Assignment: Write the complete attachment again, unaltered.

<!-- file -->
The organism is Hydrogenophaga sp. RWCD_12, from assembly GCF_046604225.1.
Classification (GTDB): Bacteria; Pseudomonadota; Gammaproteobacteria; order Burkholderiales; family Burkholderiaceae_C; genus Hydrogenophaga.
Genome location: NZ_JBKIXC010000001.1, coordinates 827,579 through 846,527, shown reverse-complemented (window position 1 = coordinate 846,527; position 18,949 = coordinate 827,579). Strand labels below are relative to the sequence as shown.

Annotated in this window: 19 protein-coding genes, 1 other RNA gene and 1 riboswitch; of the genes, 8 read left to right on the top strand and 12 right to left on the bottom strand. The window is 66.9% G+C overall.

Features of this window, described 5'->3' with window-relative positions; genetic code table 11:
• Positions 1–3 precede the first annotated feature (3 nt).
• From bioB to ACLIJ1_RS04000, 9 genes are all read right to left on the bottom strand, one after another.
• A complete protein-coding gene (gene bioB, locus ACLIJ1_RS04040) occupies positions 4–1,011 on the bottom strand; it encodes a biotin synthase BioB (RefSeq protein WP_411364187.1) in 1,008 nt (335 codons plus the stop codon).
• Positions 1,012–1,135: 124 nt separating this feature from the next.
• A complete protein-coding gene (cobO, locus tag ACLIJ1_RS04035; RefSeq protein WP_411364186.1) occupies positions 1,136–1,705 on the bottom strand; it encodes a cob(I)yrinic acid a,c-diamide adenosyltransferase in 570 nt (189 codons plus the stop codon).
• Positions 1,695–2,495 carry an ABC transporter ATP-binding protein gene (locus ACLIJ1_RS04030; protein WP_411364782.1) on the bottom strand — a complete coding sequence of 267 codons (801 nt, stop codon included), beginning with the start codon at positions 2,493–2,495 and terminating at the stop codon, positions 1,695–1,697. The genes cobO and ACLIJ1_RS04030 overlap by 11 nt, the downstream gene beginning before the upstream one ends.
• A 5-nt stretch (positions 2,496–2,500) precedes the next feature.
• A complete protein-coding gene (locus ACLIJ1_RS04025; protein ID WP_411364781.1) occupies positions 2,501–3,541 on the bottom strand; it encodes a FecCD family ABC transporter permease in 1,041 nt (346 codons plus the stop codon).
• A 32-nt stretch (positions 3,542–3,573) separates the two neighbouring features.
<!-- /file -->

The organism is Hydrogenophaga sp. RWCD_12, from assembly GCF_046604225.1.
Classification (GTDB): Bacteria; Pseudomonadota; Gammaproteobacteria; order Burkholderiales; family Burkholderiaceae_C; genus Hydrogenophaga.
Genome location: NZ_JBKIXC010000001.1, coordinates 827,579 through 846,527, shown reverse-complemented (window position 1 = coordinate 846,527; position 18,949 = coordinate 827,579). Strand labels below are relative to the sequence as shown.

Annotated in this window: 19 protein-coding genes, 1 other RNA gene and 1 riboswitch; of the genes, 8 read left to right on the top strand and 12 right to left on the bottom strand. The window is 66.9% G+C overall.

Features of this window, described 5'->3' with window-relative positions; genetic code table 11:
• Positions 1–3 precede the first annotated feature (3 nt).
• From bioB to ACLIJ1_RS04000, 9 genes are all read right to left on the bottom strand, one after another.
• A complete protein-coding gene (gene bioB, locus ACLIJ1_RS04040) occupies positions 4–1,011 on the bottom strand; it encodes a biotin synthase BioB (RefSeq protein WP_411364187.1) in 1,008 nt (335 codons plus the stop codon).
• Positions 1,012–1,135: 124 nt separating this feature from the next.
• A complete protein-coding gene (cobO, locus tag ACLIJ1_RS04035; RefSeq protein WP_411364186.1) occupies positions 1,136–1,705 on the bottom strand; it encodes a cob(I)yrinic acid a,c-diamide adenosyltransferase in 570 nt (189 codons plus the stop codon).
• Positions 1,695–2,495 carry an ABC transporter ATP-binding protein gene (locus ACLIJ1_RS04030; protein WP_411364782.1) on the bottom strand — a complete coding sequence of 267 codons (801 nt, stop codon included), beginning with the start codon at positions 2,493–2,495 and terminating at the stop codon, positions 1,695–1,697. The genes cobO and ACLIJ1_RS04030 overlap by 11 nt, the downstream gene beginning before the upstream one ends.
• A 5-nt stretch (positions 2,496–2,500) precedes the next feature.
• A complete protein-coding gene (locus ACLIJ1_RS04025; protein ID WP_411364781.1) occupies positions 2,501–3,541 on the bottom strand; it encodes a FecCD family ABC transporter permease in 1,041 nt (346 codons plus the stop codon).
• A 32-nt stretch (positions 3,542–3,573) separates the two neighbouring features.